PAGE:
We went to Soweto and made a little video

Last weekend, three mates and I had an amazing weekend in Soweto. We went with the great Ilan Ossendryver, an experienced photojournalist who took us around some garden/football projects he was involved in.

We drank with the locals, ate meat with the locals, took pictures of the locals (with respect and their permission), watched the night Orlando Pirates football live at the stadium with the locals and even jumped 70 metres inside an abandoned cooling tower into a net (NEVER AGAIN) with the locals.

This is a one-minute video that ends abruptly, but is still a little bit of fun about a magical day.

The Rwandan Tech Incubator’s Top 10 startups

rwandaRwandan tech incubator think has announced their top 10 finalists for the initial intake of the newest incubator in Africa. The top 10 companies were selected from more than 150 applications from across 20 countries, of which 14 were from Africa.

These companies are some of the best new innovators providing digital and technology solutions that have the potential to scale across Africa.

These companies were chosen after submitting an application to think, and those applications were reviewed by the four-member Selection Committee, representing Tigo Rwanda, African Entrepreneur Collective, Millicom Digital Ventures, and leading Rwandan technology experts and entrepreneurs. Continue reading

Great Fridays shores up board with ex-Pearson hire

elephant indoorInnovative product and service design company Great Fridays has appointed Genevieve Shore to its influential advisory board with immediate effect.

Great Fridays advisory board is made up of an illustrious and eclectic mix of experienced Design and Business Leaders including Peter Gabriel (musician, technologist, inventor), Nancy Dickenson (independent design strategy consultant and ex-VP Design at eBay, PayPal, Apple), Peter Skillman from HERE and Josh Ulm (VP of Design at Adobe). Continue reading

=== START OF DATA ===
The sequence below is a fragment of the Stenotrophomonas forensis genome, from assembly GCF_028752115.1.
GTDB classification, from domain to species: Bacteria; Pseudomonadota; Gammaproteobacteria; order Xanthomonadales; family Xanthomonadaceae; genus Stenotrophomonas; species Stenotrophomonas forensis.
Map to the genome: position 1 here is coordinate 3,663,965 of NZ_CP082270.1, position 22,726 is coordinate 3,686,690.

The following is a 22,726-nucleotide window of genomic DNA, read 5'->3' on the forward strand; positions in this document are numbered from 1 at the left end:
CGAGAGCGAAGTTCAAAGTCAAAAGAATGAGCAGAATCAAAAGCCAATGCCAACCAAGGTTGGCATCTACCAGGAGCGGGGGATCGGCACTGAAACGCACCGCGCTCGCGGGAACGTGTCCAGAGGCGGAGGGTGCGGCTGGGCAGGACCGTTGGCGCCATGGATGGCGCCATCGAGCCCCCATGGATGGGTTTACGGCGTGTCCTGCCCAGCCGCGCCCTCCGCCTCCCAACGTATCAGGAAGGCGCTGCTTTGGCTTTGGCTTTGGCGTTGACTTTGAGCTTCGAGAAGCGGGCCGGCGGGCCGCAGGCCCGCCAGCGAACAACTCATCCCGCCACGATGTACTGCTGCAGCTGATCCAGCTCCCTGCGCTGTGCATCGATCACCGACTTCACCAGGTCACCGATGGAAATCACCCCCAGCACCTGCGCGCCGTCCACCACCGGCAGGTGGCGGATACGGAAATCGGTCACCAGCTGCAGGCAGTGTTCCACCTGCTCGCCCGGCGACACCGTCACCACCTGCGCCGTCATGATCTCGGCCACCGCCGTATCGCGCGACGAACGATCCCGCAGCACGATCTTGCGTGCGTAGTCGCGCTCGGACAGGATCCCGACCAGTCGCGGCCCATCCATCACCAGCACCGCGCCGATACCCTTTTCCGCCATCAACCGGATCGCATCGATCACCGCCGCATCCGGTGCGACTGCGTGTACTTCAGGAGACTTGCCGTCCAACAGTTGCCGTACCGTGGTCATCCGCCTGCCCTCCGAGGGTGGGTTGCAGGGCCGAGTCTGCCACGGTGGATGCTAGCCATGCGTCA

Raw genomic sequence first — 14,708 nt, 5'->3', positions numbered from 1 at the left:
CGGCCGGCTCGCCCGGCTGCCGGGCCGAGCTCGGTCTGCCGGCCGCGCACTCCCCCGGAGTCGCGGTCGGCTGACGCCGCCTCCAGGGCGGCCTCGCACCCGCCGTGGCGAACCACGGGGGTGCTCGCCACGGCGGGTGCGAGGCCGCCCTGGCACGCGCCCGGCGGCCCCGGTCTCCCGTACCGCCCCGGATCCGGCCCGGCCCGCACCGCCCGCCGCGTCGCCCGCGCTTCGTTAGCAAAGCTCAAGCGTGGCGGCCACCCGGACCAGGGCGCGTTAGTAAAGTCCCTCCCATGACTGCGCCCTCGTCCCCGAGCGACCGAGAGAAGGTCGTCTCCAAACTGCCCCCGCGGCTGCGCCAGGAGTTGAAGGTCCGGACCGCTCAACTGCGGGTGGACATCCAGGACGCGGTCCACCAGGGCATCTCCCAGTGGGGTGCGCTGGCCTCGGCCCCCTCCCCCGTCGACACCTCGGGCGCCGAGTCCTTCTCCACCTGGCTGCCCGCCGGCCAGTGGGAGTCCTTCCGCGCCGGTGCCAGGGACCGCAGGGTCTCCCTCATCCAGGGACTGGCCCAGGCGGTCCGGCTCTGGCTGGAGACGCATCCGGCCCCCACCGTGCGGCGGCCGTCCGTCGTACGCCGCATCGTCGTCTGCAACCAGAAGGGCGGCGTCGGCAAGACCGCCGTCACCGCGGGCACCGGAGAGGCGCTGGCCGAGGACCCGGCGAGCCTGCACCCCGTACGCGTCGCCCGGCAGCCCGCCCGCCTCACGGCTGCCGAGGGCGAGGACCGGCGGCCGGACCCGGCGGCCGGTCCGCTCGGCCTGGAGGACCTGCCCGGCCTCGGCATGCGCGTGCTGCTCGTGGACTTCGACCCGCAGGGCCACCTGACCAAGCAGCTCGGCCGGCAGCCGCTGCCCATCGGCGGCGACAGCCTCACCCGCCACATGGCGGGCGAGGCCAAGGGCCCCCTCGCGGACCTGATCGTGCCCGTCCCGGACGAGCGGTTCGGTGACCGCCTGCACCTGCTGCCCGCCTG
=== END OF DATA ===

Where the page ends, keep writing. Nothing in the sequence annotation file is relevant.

The end of maps as Sat Nav users lose brains

sat_navThe scourge of Sat Nav appears to have rendered drivers clueless and dependent on the technology to arrive at their destination.

According to research by GPS technology specialists Garmin, almost 40% of drivers don’t know how to navigate using a traditional map and a further 16% admit that they are so reliant on a Sat Nav that they use it for regular journeys.

As a driver who loves getting lost and likes to ask for directions because it means I meet PEOPLE in unusual situations and do not reply on a mobile ivory tower to insulate myself from real life, this comes as no surprise.

One thing that remains the same, however. Be it digital or analogue, the report says that arguing over directions remains one of driving’s biggest hazards, with a third of respondents saying that it creates arguments with their partners.

The press release tries to put a spin on this depressing result… ‘Rather than seeing technology as consuming traditional skills like map reading, it should be celebrated for delivering speed, accuracy and safety’.

This is not something I’ve ever seen when Sat Nav drivers pull away, then stop instantly while they fiddle with its controls. It is the devil’s work and is sucking away our brains. Maps are like books, they keep us intelligent, not driverless Google car guinea pigs.

US company acquires African startup Saya

Robert-LampteyOne of the smartest people I’ve met as I’ve built up my African network over the past two years is the charismatic and smart Robert Lamptey.

As CEO and founder of Ghana-based mobile messaging company Saya Mobile, Robert has been an inspiration for many Ghanaians, and Africans for that matter. He is a better coder than anybody who has attempted MIT’s coding challenges and he has built up an excellent company in the last three years.

So it is of great pleasure to announce (somewhat belatedly, been on holiday), Saya’s acquisition by New Jersey company Kirusa, which has acquired the technology, IP and workforce of Saya that will now be working on Kirusa’s mobile applications. Financial terms of the deal were not disclosed. Continue reading